By Lailatul Fitriyah
April 10, 2017
The xenophobic, anti-Christian, politically driven but religiously masked Indonesian Muslim hard-line populist movement went to a new low these past couple weeks when it employed the colonialist narrative of pribumi (native) to marginalize Jakarta Governor Basuki “Ahok” Tjahaja Purnama and his supporters. This latest stunt came after a failed campaign to prohibit mosques from facilitating obligatory Islamic rituals for the remains of Muslims who allegedly supported Ahok during their lifetime.
Various posts on social media took notice of how these people who stuck pribumi stickers on cars, and who flaunted pribumi posters while protesting again in downtown Jakarta, wore Arabic-style clothing and supported the rival gubernatorial candidate known to be of Arab descent.
The idea of transforming Indonesia into a “sharia-based country” (whatever that means), which is being promoted by these groups, cannot be deemed an Indonesian idea. However, what is missing from these observations is that “tracing back authenticity” is not only futile but also dangerous for those arbitrarily excluded from the circle of “the indigenous.”
Not to mention that Islam as a civilization has always been characterized by multiculturalism, rather than by nativism. A fact that is true even for pathological groups such as the Islamic State (IS) movement.
Why is the pursuit of “authenticity” dangerous? There are three major answers to this. First, the search for authenticity and its ideology, nativism, comprises a never-ending chase for supremacy based on chronology.
Hence, the only winner of the race for authenticity in human civilization is Adam, if you believe in any of the Semitic major religious traditions, and Homo habilis (2.8 million years ago), if you hold on to theories of human evolution. Other than those two, we all are — to some extent — hybrids.
Second, just like any other ideology, such as racism and sexism, that uses physiological differences to distinguish “us” and “them,” nativism is arbitrarily built by those who make the indigenous claim based on their short-term, mostly economic, political and cultural interests.
Just like white supremacy in the United States and a part of Europe, or the Hindu nationalist movement in India, the indigenous claim made by Indonesian Muslim hard-line populist groups is dedicated to preserving their power relations with violent political and economic structures. The case is explicit in the support given by Hary Tanoesoedibjo to Jakarta gubernatorial candidate pair Anies Baswedan and Sandiaga Uno, and the latest episode of the partnership between Rizieq Shihab, leader of the Islam Defenders Front (FPI) and Hutomo “Tommy” Mandala Putra, the son of former president Soeharto.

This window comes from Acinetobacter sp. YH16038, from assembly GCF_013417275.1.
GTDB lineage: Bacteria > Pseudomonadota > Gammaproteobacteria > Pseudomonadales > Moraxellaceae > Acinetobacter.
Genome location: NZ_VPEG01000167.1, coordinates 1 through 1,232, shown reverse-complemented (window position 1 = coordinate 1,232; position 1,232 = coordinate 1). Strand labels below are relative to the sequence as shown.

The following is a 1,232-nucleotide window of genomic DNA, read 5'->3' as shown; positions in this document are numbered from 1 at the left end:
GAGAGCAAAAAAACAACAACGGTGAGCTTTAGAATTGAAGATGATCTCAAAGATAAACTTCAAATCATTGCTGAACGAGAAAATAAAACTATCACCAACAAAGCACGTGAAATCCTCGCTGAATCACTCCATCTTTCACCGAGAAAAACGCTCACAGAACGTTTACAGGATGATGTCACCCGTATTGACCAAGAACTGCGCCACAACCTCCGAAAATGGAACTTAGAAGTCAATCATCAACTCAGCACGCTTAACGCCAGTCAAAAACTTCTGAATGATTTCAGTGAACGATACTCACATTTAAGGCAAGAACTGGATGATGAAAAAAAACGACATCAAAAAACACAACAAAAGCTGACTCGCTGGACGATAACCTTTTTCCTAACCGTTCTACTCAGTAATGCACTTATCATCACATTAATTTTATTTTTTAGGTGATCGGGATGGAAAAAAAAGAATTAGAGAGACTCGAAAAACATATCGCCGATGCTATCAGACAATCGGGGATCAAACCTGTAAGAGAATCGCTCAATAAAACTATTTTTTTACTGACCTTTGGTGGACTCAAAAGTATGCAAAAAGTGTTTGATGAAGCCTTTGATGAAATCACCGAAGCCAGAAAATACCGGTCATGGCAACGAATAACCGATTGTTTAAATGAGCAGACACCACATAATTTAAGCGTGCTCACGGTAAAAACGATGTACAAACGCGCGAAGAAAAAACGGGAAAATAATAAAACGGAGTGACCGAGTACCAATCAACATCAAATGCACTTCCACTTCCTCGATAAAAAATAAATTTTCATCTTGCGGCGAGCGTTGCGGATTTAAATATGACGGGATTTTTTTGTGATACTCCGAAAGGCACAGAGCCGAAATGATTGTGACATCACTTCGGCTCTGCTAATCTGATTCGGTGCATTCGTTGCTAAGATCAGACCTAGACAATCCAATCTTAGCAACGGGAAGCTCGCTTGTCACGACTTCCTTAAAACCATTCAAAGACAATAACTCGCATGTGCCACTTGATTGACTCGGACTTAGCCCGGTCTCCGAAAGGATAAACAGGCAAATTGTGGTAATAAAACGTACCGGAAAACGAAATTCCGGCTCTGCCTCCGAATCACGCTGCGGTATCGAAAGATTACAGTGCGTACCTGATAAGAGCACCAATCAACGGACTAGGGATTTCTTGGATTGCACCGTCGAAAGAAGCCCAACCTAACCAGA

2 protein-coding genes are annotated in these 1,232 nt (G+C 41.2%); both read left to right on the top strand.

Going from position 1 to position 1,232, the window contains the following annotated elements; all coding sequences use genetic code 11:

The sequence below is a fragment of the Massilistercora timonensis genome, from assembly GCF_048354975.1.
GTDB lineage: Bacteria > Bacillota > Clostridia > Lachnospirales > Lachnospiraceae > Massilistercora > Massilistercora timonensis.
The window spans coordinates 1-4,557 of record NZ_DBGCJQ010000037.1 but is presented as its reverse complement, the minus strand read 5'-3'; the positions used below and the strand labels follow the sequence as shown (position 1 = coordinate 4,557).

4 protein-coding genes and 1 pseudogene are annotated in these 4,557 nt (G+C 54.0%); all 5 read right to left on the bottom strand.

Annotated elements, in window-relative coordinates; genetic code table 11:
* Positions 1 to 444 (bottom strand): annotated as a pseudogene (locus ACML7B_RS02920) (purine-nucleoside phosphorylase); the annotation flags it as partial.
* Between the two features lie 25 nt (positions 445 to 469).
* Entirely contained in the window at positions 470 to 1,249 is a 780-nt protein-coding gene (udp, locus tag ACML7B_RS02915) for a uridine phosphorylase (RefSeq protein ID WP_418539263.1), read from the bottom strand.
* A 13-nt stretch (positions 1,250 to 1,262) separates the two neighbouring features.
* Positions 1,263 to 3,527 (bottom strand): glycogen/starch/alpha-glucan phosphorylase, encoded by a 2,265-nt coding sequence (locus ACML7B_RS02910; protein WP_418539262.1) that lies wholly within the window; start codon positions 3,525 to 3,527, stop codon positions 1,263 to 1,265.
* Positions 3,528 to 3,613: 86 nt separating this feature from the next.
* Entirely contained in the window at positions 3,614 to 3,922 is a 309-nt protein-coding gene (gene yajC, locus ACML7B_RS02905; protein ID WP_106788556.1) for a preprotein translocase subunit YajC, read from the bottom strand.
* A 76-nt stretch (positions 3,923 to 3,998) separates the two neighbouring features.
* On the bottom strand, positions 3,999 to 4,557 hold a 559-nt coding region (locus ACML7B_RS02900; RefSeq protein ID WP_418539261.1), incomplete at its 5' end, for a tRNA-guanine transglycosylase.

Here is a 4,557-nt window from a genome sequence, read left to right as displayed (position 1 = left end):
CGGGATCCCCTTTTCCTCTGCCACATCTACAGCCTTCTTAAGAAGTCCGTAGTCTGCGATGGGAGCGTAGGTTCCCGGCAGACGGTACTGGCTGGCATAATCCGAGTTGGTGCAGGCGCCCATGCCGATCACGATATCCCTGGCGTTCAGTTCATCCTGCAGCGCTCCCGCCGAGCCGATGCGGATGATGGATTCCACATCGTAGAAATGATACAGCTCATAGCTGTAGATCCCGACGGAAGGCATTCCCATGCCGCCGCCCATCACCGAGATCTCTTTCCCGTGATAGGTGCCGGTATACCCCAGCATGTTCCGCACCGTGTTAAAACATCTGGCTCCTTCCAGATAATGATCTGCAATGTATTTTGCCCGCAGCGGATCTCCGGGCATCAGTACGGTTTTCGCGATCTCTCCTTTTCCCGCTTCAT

Last, the race to “authenticity” is also fatalistic. It leaves no room for any pluralistic claim due to its binary-based ideology. Within this perspective, there cannot be two groups of pribumi. One is either pribumi or non-pribumi, and if one is the latter then the other is targeted for extinguishment from the system, hence the inhumane rejection of the bodies of those who allegedly supported the nonpribumi candidate.
The pribumi claim by the Muslim hard-line populist groups, presented in a religious framework, is ahistorical. Since the early days of Islam, Prophet Muhammad dedicated Islam not only as an affirmation to absolute monotheism but also to the formation of body politics that transcended the nativism and tribal relations of seventh century Arabia.
Everyone who has studied the history of Islam will find that since the days of the leaderships of the four righteous caliphs — the common symbol of a perfect shariabased political order for its proponents — to the days of the Abbasid caliphate, Islamic dynasties have incorporated much political influence from the pre-Islamic Persian and Byzantine empires.
There is nothing “absolutely Islamic” about the political orders in the days of early and medieval Islam. Therefore, the indigenous claim over Indonesian identity associated with the establishment of a sharia-based political order in Indonesia is as fake as a soap opera, and as incoherent as the mumbles of a toddler.
When a claim cannot be justified from every aspect that it is comprised of, then the claim is invalid and thus cannot be accorded any legitimacy. This is the case for the claim of pribumi recently employed by the followers of serial protests of aksi bela Islam (actions to defend Islam). Historically speaking, what they stand for, Anies as the rightful governor of Jakarta, is not a native of Indonesia, but instead a governor of Arab descent.
Religiously speaking, their dream of a sharia-based Indonesia and a political order that mimics the time of the righteous caliphs is also not an absolutely Islamic construct. What is left from the claim of pribumi is the pragmatist political and economic interests of the leaders of the aksi bela Islam movement that has nothing to do with religion, nor with the authenticity of “the Indonesian identity.”
One thing we all know well is how easy such nativist claims can be turned into legitimacy for violence, and that within multicultural and multireligious Indonesia, none of us reserve the right to present our respective identities as “the true Indonesia.”